PITTSFIELD — Oh man, am I fed up with politics. It fills up TV and newspapers with predictions and opinion polls, even the best of which don't amount to a hill of beans this early. And we have to put up with this until November.
So when I was trying to figure out a subject for this article, I at least knew that it would not be politics and certainly not Donald Trump. I decline to add to the endless theories, opinions and general baloney about him.
And then one day recently I found out something good about Trump. I saw an article he wrote in which he used the word, "judgement." And he spelled it correctly with the letter "e" in place!
For at least 20 years people who should know better (writers, editors, teachers) have been omitting that letter e, producing a word that is unpronounceable. Without the e to soften the letter g, you must pronounce the "g" hard, as in "got." Just try saying "ju-d-g-ment." Judgement with the e is the British spelling which was made sloppy by Americans.
I have little patience with the millions of English and primary school teachers who don't teach spelling and grammar rules because they don't know them. The "j" sound in English after a short vowel sound is spelled as "dge," as in fudge, ridge, badge and lodge. Note that in each case, the short vowel is followed by two consonants before the "e" because its short vowel sound (as in hat, sit, hot, but, get) needs the protection of two consonants.
If the central vowel is followed by only one consonant, as in rage or huge, it reverts to its name — the long sound. So you have butter and sinning, but racing and riding. (Don't email me exceptions. I know plenty, and for the most part they originate in foreign languages.)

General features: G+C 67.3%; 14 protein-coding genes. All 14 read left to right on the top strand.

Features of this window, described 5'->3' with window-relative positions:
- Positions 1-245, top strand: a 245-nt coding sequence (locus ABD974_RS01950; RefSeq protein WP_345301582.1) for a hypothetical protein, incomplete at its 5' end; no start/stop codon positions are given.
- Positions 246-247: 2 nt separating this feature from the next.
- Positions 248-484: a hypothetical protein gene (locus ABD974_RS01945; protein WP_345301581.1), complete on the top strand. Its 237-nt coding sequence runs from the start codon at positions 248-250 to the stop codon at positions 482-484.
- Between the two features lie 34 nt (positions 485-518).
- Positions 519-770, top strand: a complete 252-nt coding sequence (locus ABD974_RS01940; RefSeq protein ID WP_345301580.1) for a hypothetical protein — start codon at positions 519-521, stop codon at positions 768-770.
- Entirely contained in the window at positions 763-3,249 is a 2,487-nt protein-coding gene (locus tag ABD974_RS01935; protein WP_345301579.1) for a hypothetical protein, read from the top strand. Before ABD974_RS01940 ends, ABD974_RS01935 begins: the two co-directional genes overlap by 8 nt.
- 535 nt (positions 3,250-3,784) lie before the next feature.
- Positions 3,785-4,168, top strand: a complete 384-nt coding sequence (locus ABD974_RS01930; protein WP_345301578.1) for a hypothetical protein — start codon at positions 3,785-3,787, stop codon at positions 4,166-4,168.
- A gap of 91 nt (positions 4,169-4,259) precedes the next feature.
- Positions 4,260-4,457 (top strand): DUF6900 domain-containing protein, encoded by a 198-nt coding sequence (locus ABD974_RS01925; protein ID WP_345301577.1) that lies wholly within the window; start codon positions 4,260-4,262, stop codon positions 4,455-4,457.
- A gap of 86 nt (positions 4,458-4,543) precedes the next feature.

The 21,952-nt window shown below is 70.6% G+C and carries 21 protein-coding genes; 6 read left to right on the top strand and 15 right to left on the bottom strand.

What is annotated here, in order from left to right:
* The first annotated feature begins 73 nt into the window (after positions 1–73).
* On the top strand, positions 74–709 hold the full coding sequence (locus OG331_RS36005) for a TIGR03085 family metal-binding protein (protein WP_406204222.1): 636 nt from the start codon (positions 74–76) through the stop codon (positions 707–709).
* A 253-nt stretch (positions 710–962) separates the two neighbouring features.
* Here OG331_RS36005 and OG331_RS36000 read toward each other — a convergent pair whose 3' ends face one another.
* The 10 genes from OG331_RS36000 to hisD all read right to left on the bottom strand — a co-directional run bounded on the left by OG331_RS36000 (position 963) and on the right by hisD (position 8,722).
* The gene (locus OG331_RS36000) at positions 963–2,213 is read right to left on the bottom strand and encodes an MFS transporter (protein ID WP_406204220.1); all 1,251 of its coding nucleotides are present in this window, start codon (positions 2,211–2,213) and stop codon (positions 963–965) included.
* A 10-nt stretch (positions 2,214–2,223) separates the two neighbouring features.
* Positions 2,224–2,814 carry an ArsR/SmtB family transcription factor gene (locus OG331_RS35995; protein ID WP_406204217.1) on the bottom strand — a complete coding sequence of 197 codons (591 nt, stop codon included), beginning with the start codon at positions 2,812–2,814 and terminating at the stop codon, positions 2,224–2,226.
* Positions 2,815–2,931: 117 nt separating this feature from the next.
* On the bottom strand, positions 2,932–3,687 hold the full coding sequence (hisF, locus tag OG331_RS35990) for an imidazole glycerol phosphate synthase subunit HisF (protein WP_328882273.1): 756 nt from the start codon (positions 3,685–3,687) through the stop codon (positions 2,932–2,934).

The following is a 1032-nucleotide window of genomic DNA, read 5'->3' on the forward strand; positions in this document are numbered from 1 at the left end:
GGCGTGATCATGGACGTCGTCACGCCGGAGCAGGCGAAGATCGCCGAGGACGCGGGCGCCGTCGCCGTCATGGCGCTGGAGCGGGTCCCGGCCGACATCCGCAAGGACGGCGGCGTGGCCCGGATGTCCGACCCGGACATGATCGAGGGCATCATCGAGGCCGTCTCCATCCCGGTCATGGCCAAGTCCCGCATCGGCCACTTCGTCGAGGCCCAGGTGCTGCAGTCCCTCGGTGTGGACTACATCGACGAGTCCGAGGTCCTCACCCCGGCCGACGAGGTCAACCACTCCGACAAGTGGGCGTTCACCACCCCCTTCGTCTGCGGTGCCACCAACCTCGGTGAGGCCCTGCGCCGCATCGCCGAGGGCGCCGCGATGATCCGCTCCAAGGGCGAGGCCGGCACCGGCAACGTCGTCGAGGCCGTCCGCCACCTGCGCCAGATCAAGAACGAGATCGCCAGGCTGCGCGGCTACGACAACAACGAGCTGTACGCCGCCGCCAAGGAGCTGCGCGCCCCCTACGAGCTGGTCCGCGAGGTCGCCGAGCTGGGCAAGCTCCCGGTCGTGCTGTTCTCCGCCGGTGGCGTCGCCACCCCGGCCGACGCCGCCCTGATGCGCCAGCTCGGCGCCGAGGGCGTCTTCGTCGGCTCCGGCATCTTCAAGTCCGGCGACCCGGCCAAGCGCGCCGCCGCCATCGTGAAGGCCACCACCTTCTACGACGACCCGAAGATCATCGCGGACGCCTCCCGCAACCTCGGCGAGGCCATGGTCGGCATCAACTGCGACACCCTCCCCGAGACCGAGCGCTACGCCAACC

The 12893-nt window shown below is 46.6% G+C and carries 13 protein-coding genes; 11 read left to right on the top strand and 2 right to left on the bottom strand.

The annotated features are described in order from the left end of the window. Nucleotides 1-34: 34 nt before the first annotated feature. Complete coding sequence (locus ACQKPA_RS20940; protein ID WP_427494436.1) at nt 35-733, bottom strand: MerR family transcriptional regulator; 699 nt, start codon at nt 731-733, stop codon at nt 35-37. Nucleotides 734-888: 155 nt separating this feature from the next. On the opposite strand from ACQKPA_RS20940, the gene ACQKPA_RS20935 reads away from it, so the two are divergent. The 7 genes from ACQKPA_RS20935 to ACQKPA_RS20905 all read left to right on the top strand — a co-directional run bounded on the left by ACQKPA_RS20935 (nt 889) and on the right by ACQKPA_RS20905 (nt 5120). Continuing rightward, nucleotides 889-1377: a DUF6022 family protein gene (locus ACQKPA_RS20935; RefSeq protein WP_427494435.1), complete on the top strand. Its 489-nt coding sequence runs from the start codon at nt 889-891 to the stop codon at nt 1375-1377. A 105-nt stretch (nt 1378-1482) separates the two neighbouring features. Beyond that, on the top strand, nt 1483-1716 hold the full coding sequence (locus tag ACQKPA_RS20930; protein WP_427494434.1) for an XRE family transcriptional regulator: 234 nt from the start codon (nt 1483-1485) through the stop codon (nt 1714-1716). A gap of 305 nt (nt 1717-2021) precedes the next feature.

Spelling a word correctly is rather a small compliment to give Donald, but in view of the millions of times this spelling mistake is made by the average American speller it might make Trump, if nothing else, a unique American speller. But l don't think so. To be unique, you must be one-of-a-kind. The meaning of the word "unique" is misused as often as the word "judgement" is misspelled.
How often do you see "rather unique" or "somewhat unique" or "very unique?" I wish Mr. Trump were unique, but unfortunately, he has millions of followers who think as he does and you can't be unique if there are others like you.
Oops, I wasn't going to talk about Trump. Back to something safe, like grammar or spelling. Maybe I feel so snarky because I have spent years teaching dyslectic people to read and spell. In their cases, there is a good reason for the problem. In the case of the rest of the world there is no excuse but sloppy teaching.
No math teacher teaches the wrong numbers in the multiplication table or incorrect addition facts. In science class everybody knows that knowledge changes with added experiments and new findings, and old facts are subject to new experiments. Even the words in history can be subject to alterations with new discoveries. In each of these cases, new information gets new teaching. But the grammar and spelling of one's native language won't change within a student's lifetime.
So we are not apt to go to a "judg" for a legal decision, or stand on the "edg" of a "bridg" deciding whether to jump, or rent a cozy "lodg" for a week in the woods. Nor are we apt to write "rag" when we mean rage, or "sing" when we mean singe, or "bing" if we mean binge. In the case of Mr. Trump's correct spelling of "judgement" one must admit that the superhero is not necessarily Mr. Trump but may be whoever writes his stuff.
Oops. Trump again.
So back to something arguable like gun violence. The Constitution has already been amended 27 times, so it is not true that there could not be yet another amendment forbidding guns in the hands of civilians. How many more children must we dismember so that macho men and Nervous Nellie women can own a gun to make them feel like somebody.
Why don't we get rid of seat belts, prescription drugs, stop signs, laws against murder, or clean water in schools? Are gun owners' comfortable feelings of being important worth the not so comfortable feelings of a child with his leg blown off?
Dorothy van den Honert is a regular Eagle contributor.